A new approach is now using parameters to reduce radiation exposure during the critical life-saving CT-guided biopsy of lung nodules. The new approach aims to reduce the total radiation dose delivered to the patients.
The new parameters for CT-guided biopsies of lung nodules ensure that patients receive the advantages of the procedure without being subjected to high radiation doses. The biopsy procedure helps in reducing the mortalities caused by lung cancer. More details about the new approach were highlighted at the Society of Interventional Radiology's 37th Annual Scientific Meeting. The latter took place recently in San Francisco, Calif.
Jeremy Collins, M.D., assistant professor of radiology at Northwestern University in Chicago, Ill., spoke about the new approach. He said "The published early results of a trial using computed tomography to detect lung nodules demonstrated that screening with low-dose CT reduced mortality from lung cancer by 20 percent compared to screening with chest X-rays alone,"
Dr. Collins added "Statistically, many people who undergo screening will have nodules detected with CT and a biopsy may be recommended. We want to minimize the side effects of the biopsy procedure,"
There is a continuous debate between medical professionals regarding the risk of radiation exposure. A center point in this debate is the risk of cumulative exposure resulting from certain types of medical imaging, such as CT. Although CT is accompanied with high radiation exposure, the technique is considered the best of detection of lung nodules. Dr. Collins said "Lung nodules are clearly imaged using CT because of the high contrast between normal air-containing lung tissue and higher-density lung nodules. CT technologies have come a long way in offering new tools that reduce the per-procedure radiation dose,"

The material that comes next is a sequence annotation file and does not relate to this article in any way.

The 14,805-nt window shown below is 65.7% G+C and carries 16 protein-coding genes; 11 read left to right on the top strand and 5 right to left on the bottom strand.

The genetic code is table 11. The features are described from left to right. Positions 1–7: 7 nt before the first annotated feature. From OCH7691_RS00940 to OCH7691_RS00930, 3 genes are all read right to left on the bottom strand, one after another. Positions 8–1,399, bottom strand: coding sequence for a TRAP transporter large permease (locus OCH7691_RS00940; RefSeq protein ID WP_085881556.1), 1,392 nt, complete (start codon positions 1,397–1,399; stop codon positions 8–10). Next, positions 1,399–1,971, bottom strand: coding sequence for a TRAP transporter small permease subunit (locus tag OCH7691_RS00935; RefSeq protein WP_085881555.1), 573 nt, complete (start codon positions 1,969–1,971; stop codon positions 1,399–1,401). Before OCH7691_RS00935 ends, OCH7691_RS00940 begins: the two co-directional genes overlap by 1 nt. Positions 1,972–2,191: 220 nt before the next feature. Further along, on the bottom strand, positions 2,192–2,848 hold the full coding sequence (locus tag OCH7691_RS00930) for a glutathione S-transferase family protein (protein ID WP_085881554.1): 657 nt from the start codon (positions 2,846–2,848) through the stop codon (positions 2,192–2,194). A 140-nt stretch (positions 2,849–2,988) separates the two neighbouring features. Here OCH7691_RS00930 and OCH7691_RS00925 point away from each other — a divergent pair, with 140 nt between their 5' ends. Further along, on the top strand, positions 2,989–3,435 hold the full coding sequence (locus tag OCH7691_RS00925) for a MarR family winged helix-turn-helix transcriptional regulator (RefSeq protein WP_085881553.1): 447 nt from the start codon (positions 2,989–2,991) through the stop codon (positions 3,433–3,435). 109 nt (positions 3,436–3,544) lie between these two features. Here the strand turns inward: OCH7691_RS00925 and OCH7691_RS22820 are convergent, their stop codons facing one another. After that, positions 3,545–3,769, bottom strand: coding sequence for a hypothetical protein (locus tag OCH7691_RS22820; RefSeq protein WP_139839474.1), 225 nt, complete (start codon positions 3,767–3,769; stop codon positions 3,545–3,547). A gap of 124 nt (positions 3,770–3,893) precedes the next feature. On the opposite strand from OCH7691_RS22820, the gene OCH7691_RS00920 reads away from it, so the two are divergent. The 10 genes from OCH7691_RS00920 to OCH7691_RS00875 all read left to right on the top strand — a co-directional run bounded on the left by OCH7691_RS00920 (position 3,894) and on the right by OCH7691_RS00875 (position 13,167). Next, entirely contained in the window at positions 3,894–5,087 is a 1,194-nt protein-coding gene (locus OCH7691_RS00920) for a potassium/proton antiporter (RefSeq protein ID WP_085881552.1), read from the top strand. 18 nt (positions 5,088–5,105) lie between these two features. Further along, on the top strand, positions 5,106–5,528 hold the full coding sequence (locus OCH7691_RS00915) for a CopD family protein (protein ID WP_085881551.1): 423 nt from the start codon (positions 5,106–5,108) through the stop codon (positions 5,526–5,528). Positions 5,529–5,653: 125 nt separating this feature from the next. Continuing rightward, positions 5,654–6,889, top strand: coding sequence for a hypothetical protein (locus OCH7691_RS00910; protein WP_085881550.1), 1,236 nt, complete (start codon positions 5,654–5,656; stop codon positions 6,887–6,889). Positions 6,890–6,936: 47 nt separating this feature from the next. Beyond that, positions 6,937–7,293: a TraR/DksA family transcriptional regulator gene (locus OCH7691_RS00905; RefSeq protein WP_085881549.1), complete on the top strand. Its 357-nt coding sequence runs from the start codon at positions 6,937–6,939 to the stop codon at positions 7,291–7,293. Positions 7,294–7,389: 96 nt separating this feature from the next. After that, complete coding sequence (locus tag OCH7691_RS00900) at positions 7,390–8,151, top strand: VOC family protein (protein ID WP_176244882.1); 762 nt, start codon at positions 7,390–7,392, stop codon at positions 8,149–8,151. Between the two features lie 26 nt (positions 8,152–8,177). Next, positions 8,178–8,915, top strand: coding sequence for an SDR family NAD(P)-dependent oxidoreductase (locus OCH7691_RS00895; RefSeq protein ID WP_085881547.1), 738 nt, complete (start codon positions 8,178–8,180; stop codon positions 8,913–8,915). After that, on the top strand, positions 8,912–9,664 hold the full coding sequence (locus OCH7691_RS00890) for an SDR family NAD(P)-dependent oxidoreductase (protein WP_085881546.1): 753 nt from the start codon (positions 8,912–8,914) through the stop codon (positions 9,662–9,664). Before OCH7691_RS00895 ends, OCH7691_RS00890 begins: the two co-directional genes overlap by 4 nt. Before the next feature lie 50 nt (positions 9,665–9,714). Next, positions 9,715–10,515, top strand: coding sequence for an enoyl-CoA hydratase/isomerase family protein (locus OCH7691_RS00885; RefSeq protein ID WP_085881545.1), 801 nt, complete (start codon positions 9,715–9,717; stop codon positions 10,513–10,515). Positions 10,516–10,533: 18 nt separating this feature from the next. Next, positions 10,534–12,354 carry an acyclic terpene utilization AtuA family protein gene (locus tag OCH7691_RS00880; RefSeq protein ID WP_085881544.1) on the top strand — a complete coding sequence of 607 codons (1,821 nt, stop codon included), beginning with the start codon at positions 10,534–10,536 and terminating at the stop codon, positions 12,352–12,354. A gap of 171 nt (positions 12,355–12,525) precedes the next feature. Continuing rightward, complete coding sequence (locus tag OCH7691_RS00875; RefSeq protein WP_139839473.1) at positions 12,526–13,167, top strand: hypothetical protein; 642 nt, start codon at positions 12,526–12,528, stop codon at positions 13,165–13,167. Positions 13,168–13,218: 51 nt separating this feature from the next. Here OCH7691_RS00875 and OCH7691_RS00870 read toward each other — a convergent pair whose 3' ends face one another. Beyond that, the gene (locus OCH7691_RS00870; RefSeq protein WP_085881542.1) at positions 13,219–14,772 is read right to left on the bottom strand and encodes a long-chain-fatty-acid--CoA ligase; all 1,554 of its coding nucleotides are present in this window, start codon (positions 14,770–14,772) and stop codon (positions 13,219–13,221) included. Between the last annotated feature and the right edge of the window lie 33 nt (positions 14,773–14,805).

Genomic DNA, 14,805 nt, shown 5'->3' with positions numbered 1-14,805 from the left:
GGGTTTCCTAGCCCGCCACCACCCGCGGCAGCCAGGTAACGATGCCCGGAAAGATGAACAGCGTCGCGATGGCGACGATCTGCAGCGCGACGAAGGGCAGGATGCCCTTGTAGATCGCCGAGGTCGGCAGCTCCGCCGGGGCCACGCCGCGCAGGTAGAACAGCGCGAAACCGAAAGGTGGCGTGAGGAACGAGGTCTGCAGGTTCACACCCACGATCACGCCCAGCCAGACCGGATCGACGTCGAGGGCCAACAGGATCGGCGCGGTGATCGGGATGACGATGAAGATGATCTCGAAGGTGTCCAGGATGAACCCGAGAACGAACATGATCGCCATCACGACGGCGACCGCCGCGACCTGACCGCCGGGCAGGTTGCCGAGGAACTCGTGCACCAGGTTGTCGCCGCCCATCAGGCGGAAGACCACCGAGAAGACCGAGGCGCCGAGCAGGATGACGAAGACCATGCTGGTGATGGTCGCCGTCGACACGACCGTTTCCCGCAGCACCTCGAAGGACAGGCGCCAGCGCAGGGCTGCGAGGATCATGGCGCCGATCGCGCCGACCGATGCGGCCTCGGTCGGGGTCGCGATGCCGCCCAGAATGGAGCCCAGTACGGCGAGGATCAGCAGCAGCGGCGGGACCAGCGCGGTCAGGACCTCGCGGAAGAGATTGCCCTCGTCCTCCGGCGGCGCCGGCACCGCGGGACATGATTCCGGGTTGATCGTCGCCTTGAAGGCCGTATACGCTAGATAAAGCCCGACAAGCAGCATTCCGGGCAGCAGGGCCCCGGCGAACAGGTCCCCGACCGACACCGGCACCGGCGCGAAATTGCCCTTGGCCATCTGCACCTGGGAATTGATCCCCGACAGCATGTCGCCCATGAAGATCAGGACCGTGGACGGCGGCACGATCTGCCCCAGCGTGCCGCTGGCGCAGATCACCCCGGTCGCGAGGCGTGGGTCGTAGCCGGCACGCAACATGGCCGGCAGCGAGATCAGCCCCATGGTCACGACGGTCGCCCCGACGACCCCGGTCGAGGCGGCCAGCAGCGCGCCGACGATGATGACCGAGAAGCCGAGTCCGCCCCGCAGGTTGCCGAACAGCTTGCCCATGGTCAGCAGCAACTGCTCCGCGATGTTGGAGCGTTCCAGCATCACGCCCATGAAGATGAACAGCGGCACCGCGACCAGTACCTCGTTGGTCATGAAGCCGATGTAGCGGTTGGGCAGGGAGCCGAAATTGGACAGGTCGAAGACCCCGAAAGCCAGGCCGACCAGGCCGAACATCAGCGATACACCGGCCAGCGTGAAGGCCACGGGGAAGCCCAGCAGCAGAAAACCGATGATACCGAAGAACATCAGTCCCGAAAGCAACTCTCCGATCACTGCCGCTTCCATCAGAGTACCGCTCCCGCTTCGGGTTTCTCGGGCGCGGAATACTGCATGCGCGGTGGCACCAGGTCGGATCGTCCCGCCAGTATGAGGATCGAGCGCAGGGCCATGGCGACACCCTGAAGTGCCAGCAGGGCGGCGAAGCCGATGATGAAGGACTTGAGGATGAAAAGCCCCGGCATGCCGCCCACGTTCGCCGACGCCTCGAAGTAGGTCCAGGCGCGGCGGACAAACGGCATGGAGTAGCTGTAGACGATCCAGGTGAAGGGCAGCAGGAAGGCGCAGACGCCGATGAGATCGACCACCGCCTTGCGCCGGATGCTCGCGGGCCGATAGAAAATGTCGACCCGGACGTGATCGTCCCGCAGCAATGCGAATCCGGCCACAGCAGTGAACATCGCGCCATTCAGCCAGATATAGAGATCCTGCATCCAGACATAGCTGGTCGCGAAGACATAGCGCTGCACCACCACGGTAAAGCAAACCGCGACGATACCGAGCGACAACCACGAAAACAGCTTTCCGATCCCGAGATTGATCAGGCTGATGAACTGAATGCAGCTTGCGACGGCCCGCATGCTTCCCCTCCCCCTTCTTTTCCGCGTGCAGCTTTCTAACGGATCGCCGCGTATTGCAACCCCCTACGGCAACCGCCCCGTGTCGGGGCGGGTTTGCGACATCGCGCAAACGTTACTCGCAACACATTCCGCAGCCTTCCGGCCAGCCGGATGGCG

The new approach has modified CT imaging parameters to reduce radiation delivered to the patients, without affecting the quality of the images. The approach reduces the amount of energy the CT scanner utilizes to generate images. The approach also modifies the current of the X-ray tube so it uses smaller dose during imaging. Dr. Collins explained "All image studies using X-ray technology are going to be associated with a small amount of finite radiation exposure,"
He added "Although the jury is still out to some degree, there is general consensus in the community that the radiation dose risk is both linear and additive. Any place where we can reduce the incremental dose for each imaging study is very important because the overall exposure over time can be substantial,"
Dr. Collins continued "We found that simple modifications to the CT technique used for guidance to perform lung biopsies resulted in a significant dose reduction to individuals treated," adding "This was possible while maintaining appropriate image quality for interventional radiologists performing biopsy, and fortunately the modification to the scanner technique is simple and can be applied to any existing CT scanner system,"